Time Warner Cable wants to charge $12,000 to install cable and internet for a customer in the remote town of Lee, MA. The town’s Board of Selectmen, however, are having none of it. They say that Time Warner Cable in in breach of their contract, which requires them to install cable in any house that already has electricity and telephone service.
Reader K. wants to let us know that our tips for writing an effective complaint letter helped her solve her parents battle with Comcast. For months they’d been complaining about faulty internet service — only to be told they had the best signal they could get. Turns out, however, that their cable had never been installed properly. Whoops!
This is actually a happy story, despite my inability to write cheerful-sounding headlines, so pay attention if you’ve ever been told that your whole apartment complex can get cable/FiOS/whatever, but you can’t because you are special and not allowed to be happy. You’d be surprised at how many letters we get from people who have this problem. One such person, Andrew, Consumerist Reader, decided to email the CEO.
Riddle me this, Batman. How many Comcast cable techs does it take to install a TiVo? We’d love to give you an answer, but we can’t because reader Lynn still hasn’t got a working TiVo after 3 appointments. Whoooops.
Meet Stacy. Stacy moved into a new apartment. The person who moved out of the apartment had Comcast. Her neighbors all have Comcast. Stacy, however, cannot have Comcast. Why? A clerical error. And another one. And after that, still another.
Here’s a lovely story from the St. Louis Post-Dispatch. A unnamed 75-year-old widow says AT&T called her to offer their new U-Verse service with bundled TV, Internet and phone. She signed up, only to receive a phone call letting her know that the TV service wasn’t available in her area yet, but would she like to sign up with DirecTV instead? She agreed, but DirecTV started doublebilling her as soon as her service started. After a few months of the runaround from DirecTV she called to cancel.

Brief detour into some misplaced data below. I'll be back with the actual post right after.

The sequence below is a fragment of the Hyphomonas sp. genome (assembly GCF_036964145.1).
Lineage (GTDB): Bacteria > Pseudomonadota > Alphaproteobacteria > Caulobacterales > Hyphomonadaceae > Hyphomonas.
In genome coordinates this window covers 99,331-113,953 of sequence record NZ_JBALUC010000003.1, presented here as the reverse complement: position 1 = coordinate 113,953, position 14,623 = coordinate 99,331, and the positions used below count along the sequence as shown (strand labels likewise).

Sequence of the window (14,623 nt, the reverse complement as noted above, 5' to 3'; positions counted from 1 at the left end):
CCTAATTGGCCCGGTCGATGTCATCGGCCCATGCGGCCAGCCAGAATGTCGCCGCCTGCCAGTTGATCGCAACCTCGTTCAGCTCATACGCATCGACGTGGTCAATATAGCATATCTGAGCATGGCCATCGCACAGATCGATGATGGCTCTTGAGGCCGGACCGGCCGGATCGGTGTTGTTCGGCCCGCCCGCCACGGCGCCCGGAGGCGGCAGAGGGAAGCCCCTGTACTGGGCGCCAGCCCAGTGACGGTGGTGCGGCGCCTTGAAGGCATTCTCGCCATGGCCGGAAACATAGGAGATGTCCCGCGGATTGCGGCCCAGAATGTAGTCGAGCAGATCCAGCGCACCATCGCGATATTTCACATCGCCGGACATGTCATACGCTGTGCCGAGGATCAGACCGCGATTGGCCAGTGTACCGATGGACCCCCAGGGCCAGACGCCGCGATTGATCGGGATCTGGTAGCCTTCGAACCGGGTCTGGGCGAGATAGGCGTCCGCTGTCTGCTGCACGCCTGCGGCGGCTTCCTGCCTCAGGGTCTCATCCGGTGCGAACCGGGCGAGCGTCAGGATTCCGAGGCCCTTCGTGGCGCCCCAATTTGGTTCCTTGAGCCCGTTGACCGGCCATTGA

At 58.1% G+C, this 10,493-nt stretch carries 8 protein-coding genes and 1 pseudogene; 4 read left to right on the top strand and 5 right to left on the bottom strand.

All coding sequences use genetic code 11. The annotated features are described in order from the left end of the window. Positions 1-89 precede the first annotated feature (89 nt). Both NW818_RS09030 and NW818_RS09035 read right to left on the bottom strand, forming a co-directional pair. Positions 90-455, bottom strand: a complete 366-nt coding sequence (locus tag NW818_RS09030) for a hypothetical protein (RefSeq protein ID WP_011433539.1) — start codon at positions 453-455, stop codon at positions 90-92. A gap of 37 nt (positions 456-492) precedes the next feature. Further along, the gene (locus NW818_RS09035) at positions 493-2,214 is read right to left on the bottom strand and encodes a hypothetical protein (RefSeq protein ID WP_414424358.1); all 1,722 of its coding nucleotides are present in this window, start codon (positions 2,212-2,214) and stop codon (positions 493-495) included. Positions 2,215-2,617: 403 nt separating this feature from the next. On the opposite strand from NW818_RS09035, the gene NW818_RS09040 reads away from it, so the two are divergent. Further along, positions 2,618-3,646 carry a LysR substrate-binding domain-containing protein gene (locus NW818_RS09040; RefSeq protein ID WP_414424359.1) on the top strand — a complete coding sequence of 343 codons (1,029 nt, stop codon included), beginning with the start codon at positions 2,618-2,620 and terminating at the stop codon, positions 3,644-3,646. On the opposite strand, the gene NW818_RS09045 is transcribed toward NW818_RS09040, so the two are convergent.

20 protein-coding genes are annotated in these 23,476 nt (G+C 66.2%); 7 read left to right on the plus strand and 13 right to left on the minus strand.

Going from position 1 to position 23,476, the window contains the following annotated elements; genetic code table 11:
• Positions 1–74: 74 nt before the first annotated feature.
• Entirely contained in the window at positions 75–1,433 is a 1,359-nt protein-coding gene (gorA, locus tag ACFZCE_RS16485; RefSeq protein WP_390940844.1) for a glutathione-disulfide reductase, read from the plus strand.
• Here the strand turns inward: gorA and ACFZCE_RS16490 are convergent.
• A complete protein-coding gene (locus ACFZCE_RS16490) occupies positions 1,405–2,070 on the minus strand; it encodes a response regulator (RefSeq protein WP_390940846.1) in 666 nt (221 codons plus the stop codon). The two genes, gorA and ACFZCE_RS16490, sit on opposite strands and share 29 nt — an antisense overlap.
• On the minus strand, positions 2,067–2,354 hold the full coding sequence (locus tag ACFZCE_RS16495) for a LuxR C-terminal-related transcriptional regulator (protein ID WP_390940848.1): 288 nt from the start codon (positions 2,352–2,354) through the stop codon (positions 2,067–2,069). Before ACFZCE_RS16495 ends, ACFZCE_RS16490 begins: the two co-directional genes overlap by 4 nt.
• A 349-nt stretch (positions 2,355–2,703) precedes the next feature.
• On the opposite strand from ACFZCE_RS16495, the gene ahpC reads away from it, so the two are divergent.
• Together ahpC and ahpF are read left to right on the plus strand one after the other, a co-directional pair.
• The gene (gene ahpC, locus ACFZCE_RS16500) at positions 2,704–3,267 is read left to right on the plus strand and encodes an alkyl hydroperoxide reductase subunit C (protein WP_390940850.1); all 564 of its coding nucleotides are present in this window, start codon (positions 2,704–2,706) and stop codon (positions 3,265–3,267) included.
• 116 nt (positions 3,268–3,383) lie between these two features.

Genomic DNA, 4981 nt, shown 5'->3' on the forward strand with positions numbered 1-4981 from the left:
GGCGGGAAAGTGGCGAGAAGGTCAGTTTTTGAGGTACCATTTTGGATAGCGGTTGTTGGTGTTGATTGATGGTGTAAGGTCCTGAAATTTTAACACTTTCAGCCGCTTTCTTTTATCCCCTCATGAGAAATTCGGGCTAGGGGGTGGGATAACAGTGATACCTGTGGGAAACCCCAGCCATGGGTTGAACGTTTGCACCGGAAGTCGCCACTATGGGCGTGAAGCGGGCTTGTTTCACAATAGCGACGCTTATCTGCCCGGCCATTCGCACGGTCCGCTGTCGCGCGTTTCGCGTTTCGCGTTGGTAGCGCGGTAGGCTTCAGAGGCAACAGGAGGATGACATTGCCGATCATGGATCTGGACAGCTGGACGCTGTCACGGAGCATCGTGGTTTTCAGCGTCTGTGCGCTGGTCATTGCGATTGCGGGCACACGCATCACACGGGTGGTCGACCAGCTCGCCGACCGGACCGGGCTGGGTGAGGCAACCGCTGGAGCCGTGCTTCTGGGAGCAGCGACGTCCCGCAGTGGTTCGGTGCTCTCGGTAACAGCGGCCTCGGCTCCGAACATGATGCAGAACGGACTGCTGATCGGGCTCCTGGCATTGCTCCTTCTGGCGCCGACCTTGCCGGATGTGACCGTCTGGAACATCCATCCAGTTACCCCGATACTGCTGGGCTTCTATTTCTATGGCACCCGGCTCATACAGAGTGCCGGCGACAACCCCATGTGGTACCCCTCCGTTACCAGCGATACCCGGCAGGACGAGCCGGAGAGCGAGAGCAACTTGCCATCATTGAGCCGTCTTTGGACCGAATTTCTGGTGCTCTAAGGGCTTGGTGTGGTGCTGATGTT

Sounds like that Verizon guy is too busy making commercials to show up and install your DSL. Reader John-Paul just wants Verizon to keep their appointments… is that so much to ask?
John ordered a washer and a dryer from Best Buy. First, he says Best Buy showed up early for the delivery, so naturally, John wasn’t home. Then they assembled the pedestals for the washer and dryer on some gravel in front of his house, damaging them. After that, they left the appliances with his neighbor.
For more than a year, says the Baltimore Sun, there were Comcast cables laying in the gutters, and across the driveways of a neighborhood in Hanover, MD. Why were they laying there? Because that’s where Comcast installed them.
Reader Bill was getting the run around from Verizon– but he wasn’t even a customer yet! His dramatic ordeal started on October 9th, and by the 16th he’d taken a full day off of work, called Verizon nine times and still he was without FiOS.
Amy, a student at UC Davis, has just learned one of the lessons that one inevitably learns at college. Cable companies are simply not very good at what they do. Take, for example, the “finished” installation of some cable outlets in her apartment.